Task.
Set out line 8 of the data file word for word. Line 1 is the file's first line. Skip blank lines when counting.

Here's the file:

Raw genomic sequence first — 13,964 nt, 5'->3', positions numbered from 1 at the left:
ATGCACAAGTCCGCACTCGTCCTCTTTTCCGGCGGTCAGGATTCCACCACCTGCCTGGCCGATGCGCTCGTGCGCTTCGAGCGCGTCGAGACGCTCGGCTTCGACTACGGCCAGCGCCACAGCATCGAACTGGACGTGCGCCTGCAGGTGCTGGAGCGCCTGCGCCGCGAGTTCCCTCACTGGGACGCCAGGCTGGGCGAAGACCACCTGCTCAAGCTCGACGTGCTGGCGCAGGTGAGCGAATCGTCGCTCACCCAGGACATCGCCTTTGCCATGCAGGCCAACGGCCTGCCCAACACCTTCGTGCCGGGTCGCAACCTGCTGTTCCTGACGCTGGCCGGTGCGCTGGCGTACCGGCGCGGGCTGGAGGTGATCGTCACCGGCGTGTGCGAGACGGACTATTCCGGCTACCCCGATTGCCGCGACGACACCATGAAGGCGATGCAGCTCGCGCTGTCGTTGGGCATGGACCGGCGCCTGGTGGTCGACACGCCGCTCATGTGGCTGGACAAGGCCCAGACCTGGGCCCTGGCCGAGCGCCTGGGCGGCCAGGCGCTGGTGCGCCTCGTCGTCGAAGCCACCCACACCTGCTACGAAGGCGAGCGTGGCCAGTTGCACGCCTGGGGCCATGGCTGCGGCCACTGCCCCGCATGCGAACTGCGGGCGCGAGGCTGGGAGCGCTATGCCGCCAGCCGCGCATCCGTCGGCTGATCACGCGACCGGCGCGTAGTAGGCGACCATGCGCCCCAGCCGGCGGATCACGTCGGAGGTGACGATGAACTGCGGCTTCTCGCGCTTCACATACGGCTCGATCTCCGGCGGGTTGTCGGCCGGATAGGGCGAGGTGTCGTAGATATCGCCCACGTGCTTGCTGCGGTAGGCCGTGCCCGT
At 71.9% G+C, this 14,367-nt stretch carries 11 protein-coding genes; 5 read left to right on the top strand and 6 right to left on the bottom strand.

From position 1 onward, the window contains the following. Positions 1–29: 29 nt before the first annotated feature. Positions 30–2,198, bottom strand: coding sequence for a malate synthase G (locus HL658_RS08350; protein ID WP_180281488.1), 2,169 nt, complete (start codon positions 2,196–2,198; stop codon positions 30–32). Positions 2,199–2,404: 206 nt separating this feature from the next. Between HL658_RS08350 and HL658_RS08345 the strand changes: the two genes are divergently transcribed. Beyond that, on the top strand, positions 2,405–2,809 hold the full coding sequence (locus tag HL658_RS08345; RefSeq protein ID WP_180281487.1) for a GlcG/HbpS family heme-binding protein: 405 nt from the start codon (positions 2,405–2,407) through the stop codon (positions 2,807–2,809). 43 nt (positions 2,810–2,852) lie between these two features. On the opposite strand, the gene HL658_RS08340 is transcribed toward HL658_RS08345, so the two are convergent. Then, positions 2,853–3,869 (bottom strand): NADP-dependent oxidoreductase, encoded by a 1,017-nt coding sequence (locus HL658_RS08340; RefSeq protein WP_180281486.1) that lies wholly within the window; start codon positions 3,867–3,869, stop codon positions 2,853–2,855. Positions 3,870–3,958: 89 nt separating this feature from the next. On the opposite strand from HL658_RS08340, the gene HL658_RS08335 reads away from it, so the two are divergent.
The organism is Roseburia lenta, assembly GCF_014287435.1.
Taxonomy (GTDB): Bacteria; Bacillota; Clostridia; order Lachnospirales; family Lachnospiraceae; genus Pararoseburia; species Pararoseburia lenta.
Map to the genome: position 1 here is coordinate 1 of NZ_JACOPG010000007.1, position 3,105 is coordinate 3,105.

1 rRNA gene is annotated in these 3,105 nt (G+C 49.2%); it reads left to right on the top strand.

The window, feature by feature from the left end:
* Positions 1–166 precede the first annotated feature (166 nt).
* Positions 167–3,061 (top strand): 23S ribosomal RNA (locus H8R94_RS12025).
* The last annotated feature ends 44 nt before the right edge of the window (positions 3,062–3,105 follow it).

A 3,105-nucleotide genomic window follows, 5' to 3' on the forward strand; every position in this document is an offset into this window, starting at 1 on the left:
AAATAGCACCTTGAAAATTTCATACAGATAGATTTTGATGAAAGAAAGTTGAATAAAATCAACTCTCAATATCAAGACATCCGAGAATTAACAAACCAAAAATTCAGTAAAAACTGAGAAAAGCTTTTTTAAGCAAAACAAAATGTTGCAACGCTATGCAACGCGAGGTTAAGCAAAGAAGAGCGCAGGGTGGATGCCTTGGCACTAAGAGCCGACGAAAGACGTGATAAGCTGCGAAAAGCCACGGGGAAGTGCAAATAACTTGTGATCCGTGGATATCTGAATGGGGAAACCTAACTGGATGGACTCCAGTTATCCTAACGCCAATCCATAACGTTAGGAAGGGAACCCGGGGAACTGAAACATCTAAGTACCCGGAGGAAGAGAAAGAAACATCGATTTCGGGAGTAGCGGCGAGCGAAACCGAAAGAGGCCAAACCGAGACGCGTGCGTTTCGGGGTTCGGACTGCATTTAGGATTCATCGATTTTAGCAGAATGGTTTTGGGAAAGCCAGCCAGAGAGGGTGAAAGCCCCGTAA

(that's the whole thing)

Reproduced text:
1 rRNA gene is annotated in these 3,105 nt (G+C 49.2%); it reads left to right on the top strand.